The Supreme Court of the United States on Monday denied certiorari in Shabo v. Barr. As a result of that denial, the Sixth Circuit’s ruling is the final word in an immigration case with potentially damaging consequences for a Christian husband and father of two who has lived most of his life as an American.
Amir Francis Shabo, who is a Chaldean Christian, left his home country of Iraq in 1981 as a 13-year-old. His family had been forced from their home and threatened with death. Three years later, the United Nations recognized Shabo as “stateless” and the U.S. granted him refugee status. He came to the U.S. and became a lawful permanent resident.
In 1989, Shabo and his family returned to Iraq for a visit. The Iraqi government asked Shabo and his brother to enlist in the military to fight for Iraq. When the brothers refused, the Iraqi government imprisoned Shabo’s father, who later died in custody.
Shabo returned to the U.S. In 1992, a then 25-year-old Shabo was convicted of possession of cocaine with intent to distribute. He was paroled after 60 months, but then faced an immigration judge. Shabo asked to remain in the U.S., pleading that if he were removed to Iraq, he would likely be persecuted as a Christian.
The immigration judge wasn’t biting. He told Shabo, “I understand it’s a harsh country,” but ordered Shabo’s removal anyway (on the basis that Shabo was ineligible for a withholding of deportation because of his drug offense). The judge told Shabo, “maybe [your attorney] will be able to help you find a [different] country that will take you.” According to the judge, it was “only proper that a native and citizen of [a] country be returned to that country.”
Shabo appealed the judge’s ruling and lost. The Board of Immigration Appeals (BIA) recognized that “the Islamic State targets Chaldean Christians—among other minority ethnic and religious groups,” but found that there wasn’t enough evidence that found that any persecution would be carried out by government officials. According to the BIA, the Iraqi government sufficiently combats terrorism such that Shabo wasn’t entitled to asylum.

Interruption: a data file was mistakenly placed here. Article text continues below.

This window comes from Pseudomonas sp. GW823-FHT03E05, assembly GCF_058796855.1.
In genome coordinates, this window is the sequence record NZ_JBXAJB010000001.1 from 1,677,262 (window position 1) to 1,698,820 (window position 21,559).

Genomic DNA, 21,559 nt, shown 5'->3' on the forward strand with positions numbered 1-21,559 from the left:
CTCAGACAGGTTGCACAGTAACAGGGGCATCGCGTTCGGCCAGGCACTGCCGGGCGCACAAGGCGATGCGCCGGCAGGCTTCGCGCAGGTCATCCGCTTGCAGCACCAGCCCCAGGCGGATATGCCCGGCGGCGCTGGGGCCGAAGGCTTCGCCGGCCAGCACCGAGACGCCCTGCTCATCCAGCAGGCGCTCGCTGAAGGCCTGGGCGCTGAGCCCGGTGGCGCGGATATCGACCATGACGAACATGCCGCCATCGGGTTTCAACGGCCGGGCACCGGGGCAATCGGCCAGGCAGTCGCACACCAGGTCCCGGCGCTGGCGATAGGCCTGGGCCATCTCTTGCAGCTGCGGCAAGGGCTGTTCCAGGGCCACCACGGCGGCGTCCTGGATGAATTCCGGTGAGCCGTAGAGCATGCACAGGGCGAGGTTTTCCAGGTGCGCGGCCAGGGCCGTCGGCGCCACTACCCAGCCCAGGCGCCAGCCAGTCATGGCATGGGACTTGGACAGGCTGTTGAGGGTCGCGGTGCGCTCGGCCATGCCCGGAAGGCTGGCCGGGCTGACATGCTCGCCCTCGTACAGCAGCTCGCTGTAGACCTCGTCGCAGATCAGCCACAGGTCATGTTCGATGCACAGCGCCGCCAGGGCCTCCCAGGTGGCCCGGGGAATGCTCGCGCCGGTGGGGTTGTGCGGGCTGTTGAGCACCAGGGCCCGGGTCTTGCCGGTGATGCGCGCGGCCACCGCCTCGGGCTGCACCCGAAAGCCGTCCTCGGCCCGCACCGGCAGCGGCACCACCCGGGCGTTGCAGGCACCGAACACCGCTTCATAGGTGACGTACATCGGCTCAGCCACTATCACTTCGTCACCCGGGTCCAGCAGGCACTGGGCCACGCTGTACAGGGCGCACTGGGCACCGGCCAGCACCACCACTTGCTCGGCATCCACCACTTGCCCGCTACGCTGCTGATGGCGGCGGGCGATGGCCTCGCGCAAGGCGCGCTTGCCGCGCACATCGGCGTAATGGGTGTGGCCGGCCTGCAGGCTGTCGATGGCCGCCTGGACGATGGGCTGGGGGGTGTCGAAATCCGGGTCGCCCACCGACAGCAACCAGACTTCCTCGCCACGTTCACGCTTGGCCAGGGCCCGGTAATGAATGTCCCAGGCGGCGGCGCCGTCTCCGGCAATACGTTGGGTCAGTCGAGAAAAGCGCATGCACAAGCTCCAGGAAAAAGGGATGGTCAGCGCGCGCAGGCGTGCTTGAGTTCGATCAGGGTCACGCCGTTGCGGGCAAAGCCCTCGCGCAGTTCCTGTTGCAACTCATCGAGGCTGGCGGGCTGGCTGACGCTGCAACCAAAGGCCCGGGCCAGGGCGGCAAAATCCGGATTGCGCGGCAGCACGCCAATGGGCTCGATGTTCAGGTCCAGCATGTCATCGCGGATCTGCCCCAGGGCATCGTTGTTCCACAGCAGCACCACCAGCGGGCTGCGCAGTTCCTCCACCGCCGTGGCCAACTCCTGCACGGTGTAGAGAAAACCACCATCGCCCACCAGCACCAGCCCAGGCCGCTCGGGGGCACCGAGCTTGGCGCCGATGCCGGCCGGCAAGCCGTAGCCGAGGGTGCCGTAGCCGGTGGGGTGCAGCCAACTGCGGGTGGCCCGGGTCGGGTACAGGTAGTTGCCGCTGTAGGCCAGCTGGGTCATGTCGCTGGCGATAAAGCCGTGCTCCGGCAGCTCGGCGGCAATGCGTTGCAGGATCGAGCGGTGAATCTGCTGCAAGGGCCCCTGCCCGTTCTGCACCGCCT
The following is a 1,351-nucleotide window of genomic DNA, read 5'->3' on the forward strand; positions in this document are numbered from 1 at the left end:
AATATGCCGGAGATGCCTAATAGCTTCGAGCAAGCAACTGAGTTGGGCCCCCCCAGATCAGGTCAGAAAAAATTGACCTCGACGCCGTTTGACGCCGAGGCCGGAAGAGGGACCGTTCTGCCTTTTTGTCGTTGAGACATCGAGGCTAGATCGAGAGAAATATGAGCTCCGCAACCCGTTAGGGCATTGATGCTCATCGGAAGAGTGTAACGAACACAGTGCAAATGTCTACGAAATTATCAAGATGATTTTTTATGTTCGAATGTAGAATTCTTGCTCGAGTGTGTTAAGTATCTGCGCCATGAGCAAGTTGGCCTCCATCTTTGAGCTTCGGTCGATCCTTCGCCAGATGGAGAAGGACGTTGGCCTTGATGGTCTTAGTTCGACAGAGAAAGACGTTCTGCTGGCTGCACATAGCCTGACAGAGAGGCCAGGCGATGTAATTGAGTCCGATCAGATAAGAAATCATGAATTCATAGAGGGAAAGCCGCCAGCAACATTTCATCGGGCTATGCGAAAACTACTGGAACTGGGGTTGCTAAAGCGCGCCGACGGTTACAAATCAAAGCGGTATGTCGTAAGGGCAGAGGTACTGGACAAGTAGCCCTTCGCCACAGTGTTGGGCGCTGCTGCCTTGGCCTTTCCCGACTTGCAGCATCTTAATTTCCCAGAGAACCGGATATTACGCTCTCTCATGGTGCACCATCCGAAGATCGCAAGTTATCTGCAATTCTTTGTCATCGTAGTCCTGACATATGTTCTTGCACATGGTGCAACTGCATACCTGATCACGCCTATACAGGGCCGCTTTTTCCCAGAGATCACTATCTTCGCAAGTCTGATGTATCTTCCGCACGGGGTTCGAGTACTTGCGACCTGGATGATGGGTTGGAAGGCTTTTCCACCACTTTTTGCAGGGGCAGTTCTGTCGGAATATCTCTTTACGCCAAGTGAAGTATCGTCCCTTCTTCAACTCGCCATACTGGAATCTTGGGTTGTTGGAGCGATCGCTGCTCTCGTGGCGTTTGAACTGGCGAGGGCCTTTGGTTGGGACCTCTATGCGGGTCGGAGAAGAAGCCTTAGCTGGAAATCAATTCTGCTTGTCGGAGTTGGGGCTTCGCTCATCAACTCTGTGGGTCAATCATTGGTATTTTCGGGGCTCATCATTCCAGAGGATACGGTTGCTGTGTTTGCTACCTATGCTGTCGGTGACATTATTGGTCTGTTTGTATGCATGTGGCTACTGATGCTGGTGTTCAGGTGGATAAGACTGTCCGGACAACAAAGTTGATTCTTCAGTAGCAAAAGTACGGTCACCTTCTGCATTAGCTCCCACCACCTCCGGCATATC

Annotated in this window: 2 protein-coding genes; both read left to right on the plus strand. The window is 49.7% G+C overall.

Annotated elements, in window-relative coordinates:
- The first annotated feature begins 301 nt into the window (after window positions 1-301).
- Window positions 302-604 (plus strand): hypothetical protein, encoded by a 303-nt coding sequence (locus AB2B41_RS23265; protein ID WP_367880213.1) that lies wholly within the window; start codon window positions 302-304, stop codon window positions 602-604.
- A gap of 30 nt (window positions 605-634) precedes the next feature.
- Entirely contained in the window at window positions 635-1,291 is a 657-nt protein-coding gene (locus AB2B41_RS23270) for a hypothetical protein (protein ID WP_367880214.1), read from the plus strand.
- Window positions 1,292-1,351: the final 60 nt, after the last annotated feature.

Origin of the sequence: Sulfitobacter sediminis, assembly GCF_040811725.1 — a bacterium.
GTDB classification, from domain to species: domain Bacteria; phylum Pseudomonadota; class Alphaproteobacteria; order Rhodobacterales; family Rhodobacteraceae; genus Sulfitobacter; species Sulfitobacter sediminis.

Although Shabo lost his appeal, he remained in the U.S., because at the time, the Iraqi government was not issuing travel papers. Shabo stayed in the U.S. for years, eventually getting married to an American woman and having two children who are also American citizens.
When the U.S. government removed Iraq from President Donald Trump’s list of nations subjected to the travel ban, the Iraqi government simultaneously began accepting Iraqi-American deportees. Shortly thereafter, ICE arrested Chaldean Iraqis—such as Shabo. Knowing what was to come, Shabo filed an emergency petition to have his case reopened.
At the Sixth Circuit, however, Shabo lost again. That court agreed with the immigration judge, finding that because of Shabo’s drug conviction, the court simply has no power to review his deportation order. For those like Shabo, whose deportation resulted from a criminal conviction, only a constitutional question or legal error would be grounds for reconsideration.
Shabo appealed for a final time, asking that SCOTUS review his case and grant him asylum under the Convention Against Torture. Although there appears to be a split among the federal circuits over how cases like this are handled, SCOTUS declined to take up the case.
[image via ERIC BARADAT/AFP/Getty Images]